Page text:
7. Ozone (parts per million)
90% of ozone is in the
0 2 4 6 8
10% of ozone is in the troposphere
The amount of ozone within the stratosphere
varies according to altitude
8. Why is the ozone layer important
• Ozone acts as the Earth’s protective
shield against the Sun’s harmful
Ultraviolet radiation (UV radiation).
• Without the ozone layer, life would not
exist on Earth!
9. Why life would not exist?
Exposure to Ultraviolet rays results into;
• Sunburn (or erythema) is redness of the skin,
which is due to increased blood flow in the skin
caused by dilatation of the superficial blood
vessels in the dermis as a result of exposure to
• Tanning refers to delayed pigmentation of the
skin, or melanin pigmentation. It usually
becomes noticeable one to two days after
exposure to the sun and gradually increases for
several days persisting for weeks or months.
10. Why life would not exist?
• Premature Aging of the Skin
One of the chronic effects resulting from
repeated exposure to UV radiation is premature
aging of the skin, which encompasses a number
of clinical signs that reflect structural changes in
the dermis. These clinical signs include dryness,
11. Why life would not exist?
• Suppression of the Immune System
Suppression of the immune system resulting
from exposure to UV radiation is believed to be
an important contributor to the development of
nonmelanoma skin cancers.
• Damage to the Eyes
UV rays can also damage the eyes as more than
99% of UV radiation is absorbed by the front of
12. Why life would not exist?
Corneal damage, cataracts, and macular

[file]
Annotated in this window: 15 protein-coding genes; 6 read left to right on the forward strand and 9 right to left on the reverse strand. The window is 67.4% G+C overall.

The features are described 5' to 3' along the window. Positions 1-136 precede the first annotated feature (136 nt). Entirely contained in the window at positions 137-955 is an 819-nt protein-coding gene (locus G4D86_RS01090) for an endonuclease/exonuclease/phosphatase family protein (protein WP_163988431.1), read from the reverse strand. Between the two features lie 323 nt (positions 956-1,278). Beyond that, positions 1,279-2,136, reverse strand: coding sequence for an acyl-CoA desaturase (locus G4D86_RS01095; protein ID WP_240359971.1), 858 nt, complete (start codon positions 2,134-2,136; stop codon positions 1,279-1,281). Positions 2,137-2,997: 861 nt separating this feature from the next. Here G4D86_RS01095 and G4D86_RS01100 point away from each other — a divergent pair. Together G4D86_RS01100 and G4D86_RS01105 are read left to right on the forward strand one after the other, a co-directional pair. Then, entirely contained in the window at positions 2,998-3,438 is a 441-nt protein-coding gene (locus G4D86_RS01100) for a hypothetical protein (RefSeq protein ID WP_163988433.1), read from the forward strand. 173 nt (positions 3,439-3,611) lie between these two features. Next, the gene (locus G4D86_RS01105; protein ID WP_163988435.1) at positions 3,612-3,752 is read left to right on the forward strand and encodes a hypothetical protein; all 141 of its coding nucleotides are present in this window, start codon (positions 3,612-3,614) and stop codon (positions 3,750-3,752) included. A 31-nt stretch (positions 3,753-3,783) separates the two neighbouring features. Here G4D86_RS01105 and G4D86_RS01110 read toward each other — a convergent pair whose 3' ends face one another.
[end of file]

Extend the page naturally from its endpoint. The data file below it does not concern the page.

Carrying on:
degeneration are all possible chronic effects
from UV exposure and can ultimately lead to
• Skin Cancer
Skin cancers are the most commonly occurring
cancers in terms of incidence in the world.
13. UV radiation
• UV radiation is emitted from the sun with
wavelength from 200-400 nm
• UV radiation is divided into three ranges
▫ UV-A, 320 - 400 nm
▫ UV-B, 290 - 320 nm
▫ UV-C, 200 - 290 nm
• The shorter wavelength are more harmful
to biological life.
14. OZONE LAYER DEPLETION
• The Ozone layer depletion is caused by
chemicals called CFCs
(chlorofluorocarbons). CFCs escape
into the atmosphere from refrigeration
and propellant devices and processes,
and they are so stable they last for
• This long life allows some CFCs to
eventually reach the stratosphere.
15. • The chemicals that make up CFCs,
mainly chlorine and fluorine, float
around the stratosphere, breaking up
• One molecule of CFC can destroy more
than 100,000 molecules of
21. Ozone Depleting Substances
• Chlorofluorocarbons (CFC’s)
▫ Contains: Cl, F, C
▫ Long-lived, non-toxic, non-corrosive,
▫ In 1960’s used in refrigerators, air
conditioners, spray cans, solvents,
▫ Phased out in 1996 in developed
33. Why Protect the Ozone Layer?
• Ozone Depletion leads to excessive UV-B
• Excessive UV-B radiation leads to:
▫ More skin cancers
▫ Eye cataracts.
▫ Less productivity of plants.
▫ Loss of immunity to diseases.
▫ Adverse effects on plastics.
▫ Damage to ocean eco-ecosystems